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Community Grief Rituals

Image by Jun

What are Community Grief Rituals?

Humans have been grieving in community throughout history.  Only in the past hundred years or so have people become more isolated in their expressions of grief.  Certain depths of emotion are only accessible to us collectively.  Community grief rituals offer us the necessary container and connection for us to move through our deepest feelings.  Together, we will create a strong container to hold us as we grieve social and political griefs, the loss of lives, dreams, identity, and connection with our ancestors, Mother Earth, and Spirit. This work will make us stronger, resilient, and open space for joy and for the life that is here to live in the present moment.

Our day together will consist of a morning workshop exploring grief and an afternoon ritual inspired by the Dagara people of Burkina Faso, as taught to us by our beloved teacher, Sobonfu Somé. You can read more about her perspectives on grief HERE

“I had originally hesitated to participate in the grief ritual because it was an all-day affair and I didn’t feel like I had the time for it.  I am glad that I reconsidered.  I found it to be far more potent than I had expected – this kind of work takes several hours to get through!

Some particulars stand out.  The safety that I felt to express my emotions in front of my community speaks to the ability of Maggie to hold this kind of space.  The singing and drumming provided a sonic driver and invocation of ritual space.  The fact that each of us was invited to alternate between the roles of doing our own work and offering support to others (both directly and as a member of the chorus of singing and drumming)  as they did theirs, kept the energy very high.

In the aftermath, the immediate effect for me was to have a better night’s sleep than I have had in quite some time!  I felt like I had dropped a large burden. I would definitely participate again and would highly recommend it to others.”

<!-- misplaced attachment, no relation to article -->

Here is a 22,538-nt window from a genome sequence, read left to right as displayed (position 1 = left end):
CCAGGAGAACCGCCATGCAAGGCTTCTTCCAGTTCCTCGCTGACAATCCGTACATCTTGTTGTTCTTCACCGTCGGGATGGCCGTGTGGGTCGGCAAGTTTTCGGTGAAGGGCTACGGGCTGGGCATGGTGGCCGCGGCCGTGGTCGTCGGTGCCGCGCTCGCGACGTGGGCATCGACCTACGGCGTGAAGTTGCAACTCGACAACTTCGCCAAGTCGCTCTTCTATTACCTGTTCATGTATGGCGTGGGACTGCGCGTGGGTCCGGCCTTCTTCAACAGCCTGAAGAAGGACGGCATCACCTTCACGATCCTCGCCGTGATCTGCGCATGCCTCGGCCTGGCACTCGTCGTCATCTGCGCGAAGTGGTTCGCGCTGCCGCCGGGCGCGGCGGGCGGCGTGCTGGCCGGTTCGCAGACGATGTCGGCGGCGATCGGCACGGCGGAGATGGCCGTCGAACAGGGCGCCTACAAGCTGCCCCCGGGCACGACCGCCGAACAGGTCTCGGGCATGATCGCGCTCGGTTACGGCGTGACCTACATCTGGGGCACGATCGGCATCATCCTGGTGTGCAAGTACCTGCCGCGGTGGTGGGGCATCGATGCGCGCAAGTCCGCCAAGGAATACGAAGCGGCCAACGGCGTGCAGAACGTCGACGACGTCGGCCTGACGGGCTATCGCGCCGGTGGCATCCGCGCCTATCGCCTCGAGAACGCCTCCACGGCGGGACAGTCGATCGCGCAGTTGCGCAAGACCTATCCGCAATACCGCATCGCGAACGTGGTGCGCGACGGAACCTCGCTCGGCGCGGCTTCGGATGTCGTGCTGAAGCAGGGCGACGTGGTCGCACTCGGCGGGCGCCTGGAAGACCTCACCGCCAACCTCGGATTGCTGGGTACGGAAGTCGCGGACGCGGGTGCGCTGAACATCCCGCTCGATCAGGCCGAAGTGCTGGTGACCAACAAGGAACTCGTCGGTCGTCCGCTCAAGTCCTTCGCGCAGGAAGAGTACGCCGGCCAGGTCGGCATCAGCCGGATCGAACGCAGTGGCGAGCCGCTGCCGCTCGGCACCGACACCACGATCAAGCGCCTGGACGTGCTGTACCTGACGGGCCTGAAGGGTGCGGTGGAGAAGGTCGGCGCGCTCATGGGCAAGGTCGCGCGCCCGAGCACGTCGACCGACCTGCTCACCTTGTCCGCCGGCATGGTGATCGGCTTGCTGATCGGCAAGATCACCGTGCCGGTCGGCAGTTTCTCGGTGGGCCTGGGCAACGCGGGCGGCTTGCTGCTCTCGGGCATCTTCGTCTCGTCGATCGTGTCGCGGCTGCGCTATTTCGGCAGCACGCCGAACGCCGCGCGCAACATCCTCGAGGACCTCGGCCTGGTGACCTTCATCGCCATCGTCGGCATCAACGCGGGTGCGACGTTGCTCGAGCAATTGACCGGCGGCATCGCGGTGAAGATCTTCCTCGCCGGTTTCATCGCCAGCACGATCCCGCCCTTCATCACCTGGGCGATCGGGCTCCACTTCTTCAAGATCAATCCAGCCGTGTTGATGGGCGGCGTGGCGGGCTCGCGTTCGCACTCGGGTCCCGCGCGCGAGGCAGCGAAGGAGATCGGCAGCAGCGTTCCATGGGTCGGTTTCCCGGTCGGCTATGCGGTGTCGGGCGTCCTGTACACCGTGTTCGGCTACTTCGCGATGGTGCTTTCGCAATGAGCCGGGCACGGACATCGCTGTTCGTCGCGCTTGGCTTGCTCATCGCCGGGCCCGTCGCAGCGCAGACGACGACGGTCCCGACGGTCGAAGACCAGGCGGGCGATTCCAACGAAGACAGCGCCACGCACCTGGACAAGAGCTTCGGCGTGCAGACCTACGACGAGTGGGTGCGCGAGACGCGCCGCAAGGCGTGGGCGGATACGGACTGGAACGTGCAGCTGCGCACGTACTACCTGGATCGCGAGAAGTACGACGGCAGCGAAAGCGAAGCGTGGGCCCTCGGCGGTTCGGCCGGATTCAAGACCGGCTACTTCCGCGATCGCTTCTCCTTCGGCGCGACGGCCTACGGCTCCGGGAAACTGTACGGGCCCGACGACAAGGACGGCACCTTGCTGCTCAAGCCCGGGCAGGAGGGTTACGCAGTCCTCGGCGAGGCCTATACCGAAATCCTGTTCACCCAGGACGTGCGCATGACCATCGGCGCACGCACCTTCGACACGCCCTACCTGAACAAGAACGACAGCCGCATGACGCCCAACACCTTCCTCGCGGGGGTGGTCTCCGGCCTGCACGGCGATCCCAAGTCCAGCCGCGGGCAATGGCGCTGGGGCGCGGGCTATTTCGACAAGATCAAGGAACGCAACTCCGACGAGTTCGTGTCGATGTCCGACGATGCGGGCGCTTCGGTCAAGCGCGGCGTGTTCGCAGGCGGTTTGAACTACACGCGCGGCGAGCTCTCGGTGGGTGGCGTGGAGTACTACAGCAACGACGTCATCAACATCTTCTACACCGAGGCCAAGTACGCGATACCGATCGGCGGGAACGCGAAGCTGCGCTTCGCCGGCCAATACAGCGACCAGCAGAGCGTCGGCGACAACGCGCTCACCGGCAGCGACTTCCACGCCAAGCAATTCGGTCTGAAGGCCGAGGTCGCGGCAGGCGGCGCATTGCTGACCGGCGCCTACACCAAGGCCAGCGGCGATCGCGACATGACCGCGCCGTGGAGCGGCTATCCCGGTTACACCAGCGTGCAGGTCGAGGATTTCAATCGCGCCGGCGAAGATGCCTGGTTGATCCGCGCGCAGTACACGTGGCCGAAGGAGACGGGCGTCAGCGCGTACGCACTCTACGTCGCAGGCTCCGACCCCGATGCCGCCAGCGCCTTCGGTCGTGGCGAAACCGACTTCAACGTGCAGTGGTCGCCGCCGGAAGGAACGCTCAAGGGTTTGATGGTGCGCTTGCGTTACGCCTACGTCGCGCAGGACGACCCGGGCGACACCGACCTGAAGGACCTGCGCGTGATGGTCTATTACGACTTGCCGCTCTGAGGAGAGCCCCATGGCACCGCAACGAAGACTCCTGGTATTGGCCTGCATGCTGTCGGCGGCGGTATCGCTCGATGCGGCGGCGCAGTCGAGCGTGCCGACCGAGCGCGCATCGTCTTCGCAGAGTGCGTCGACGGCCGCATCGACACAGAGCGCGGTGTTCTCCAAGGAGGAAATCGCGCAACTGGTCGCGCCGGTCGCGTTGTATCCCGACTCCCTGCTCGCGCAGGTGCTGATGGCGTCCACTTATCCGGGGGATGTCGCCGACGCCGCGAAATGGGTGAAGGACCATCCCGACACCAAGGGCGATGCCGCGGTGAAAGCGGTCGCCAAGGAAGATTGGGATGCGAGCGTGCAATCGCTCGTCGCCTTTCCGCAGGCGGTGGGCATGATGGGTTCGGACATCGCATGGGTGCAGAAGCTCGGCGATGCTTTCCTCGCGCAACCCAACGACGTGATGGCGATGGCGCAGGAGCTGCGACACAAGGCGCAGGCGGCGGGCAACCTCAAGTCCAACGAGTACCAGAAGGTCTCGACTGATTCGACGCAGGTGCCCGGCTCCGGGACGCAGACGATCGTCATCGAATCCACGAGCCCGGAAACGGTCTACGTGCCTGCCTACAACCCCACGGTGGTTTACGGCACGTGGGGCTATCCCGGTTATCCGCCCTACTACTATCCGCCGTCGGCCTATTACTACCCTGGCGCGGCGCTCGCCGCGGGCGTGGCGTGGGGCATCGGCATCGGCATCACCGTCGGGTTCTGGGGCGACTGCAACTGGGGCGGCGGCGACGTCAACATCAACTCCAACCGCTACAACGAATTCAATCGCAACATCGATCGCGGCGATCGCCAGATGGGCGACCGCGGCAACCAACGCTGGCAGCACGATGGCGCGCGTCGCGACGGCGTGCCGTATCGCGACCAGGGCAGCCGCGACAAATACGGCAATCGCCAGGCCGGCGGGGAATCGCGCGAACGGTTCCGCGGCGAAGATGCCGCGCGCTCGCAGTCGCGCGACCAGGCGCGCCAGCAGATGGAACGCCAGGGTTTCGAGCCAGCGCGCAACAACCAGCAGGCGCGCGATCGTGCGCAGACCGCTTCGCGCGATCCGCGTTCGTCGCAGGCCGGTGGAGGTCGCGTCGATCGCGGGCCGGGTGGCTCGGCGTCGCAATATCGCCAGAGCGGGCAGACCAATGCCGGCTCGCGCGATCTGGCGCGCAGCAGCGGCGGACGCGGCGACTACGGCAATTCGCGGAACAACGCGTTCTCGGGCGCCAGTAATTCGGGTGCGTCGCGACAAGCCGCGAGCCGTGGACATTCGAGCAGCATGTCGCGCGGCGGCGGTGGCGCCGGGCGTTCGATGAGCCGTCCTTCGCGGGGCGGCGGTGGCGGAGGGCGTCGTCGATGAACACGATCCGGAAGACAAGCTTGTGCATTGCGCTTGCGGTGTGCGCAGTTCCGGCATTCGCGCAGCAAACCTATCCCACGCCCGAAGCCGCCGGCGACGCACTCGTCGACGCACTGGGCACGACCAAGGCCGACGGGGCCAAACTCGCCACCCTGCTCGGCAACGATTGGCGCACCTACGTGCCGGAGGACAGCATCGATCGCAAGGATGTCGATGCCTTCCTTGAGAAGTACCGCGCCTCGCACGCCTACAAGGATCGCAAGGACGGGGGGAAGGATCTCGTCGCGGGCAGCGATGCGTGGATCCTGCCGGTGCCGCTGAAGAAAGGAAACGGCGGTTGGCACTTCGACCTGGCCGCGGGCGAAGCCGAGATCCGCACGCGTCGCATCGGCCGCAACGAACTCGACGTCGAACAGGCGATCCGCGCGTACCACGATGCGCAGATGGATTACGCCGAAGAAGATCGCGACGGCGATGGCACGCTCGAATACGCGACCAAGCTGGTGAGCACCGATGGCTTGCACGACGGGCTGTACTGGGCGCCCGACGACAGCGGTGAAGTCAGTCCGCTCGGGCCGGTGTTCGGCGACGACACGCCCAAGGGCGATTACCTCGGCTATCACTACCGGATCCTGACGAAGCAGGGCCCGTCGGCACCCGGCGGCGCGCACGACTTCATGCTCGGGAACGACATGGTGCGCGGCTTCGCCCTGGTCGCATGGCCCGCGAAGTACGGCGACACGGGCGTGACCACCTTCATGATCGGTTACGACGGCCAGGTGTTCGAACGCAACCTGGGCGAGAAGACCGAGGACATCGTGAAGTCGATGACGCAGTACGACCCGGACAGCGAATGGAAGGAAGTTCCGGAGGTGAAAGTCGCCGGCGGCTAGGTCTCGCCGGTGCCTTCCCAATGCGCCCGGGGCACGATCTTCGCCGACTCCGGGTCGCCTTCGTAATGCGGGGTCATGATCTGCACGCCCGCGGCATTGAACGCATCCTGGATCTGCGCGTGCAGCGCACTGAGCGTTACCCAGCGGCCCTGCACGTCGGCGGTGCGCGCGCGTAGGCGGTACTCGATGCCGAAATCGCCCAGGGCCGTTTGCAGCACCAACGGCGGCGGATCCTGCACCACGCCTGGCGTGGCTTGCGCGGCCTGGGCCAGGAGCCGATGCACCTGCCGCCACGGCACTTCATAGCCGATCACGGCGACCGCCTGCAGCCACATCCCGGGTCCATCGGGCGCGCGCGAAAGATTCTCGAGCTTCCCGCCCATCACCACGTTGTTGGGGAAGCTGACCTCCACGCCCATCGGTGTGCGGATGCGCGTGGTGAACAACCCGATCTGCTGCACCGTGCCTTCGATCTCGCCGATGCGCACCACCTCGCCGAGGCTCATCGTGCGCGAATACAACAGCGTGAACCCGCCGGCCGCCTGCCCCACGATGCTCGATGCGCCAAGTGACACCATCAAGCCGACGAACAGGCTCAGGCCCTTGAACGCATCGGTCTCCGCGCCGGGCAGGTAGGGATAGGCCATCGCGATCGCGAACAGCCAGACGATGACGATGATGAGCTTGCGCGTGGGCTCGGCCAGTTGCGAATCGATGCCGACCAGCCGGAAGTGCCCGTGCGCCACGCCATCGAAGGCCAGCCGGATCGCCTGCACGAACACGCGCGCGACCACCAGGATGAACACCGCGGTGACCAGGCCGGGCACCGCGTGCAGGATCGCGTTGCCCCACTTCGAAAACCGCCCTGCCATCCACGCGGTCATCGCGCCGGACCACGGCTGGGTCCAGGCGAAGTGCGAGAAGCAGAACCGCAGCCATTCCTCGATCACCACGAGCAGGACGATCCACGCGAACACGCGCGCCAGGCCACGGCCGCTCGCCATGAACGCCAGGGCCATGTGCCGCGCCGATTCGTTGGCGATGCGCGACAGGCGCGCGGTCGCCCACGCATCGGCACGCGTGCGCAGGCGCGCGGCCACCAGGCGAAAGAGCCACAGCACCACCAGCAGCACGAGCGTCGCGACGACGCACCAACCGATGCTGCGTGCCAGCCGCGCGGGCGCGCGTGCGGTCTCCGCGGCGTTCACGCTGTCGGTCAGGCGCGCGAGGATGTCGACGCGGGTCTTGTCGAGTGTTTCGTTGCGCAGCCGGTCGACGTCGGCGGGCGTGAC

– Jeff C.

What to Expect
Oil Lamp Offering

What to Expect

Morning: Grief Workshop    
In the morning the day will start with introductions and group check-ins as we explore types of grief, their significance in our lives, and what each of us in bringing. We will prepare alters for the ritual together.
Afternoon: Grief Ritual
In the afternoon, after a lunch break, we will utilize a Dagara ritual to feel and release our grief into a community-held container. No grief is to large, as we come together to remember how to grieve in community.
What to Bring
We encourage you to get a good rest the night before the ritual and to take some gentle time preparing what you would like to bring to place on our community altars.  We ask that you bring the following items with you that day, if you have them:

  • Layered clothing-- to regulate your own temperature

  • Lunch--There is a concerted effort to stay in ritual space so please make sure you bring a lunch.

  • Snacks-- if you need a boost during the day.

  • 5 Natural materials that are ok to leave (i.e., leaves, pinecones, flowers, rocks)

  • Flowers for the altars

  • Alter items you would like to take back home (photos of those who have passed, objects that are sacred or special for you).  There will be an ancestor altar and a forgiveness altar.

  • Red, Blue or black cloth (if you have it)

  • Percussion Instruments (drums, rattles, shakers)

  • Electric, scent-free candles

"The Grief Ritual was a deeply moving experience – both for me individually, as well as a bonding experience with the other participants. The facilitators created a sacred safe space for us to come together in community, and release whatever heavy energy has accumulated in our bodies and minds.

The process was gentle and evocative.   Powerful yet kind.  It spoke to feelings I knew I had that I wanted to relinquish, and it also opened the space for negative energy that I was unconscious of that needed release.

It was so helpful having leaders that inspired trust, respect, and who created an ideal container for the work to emerge.

I left feeling lighter and more connected to myself and my community.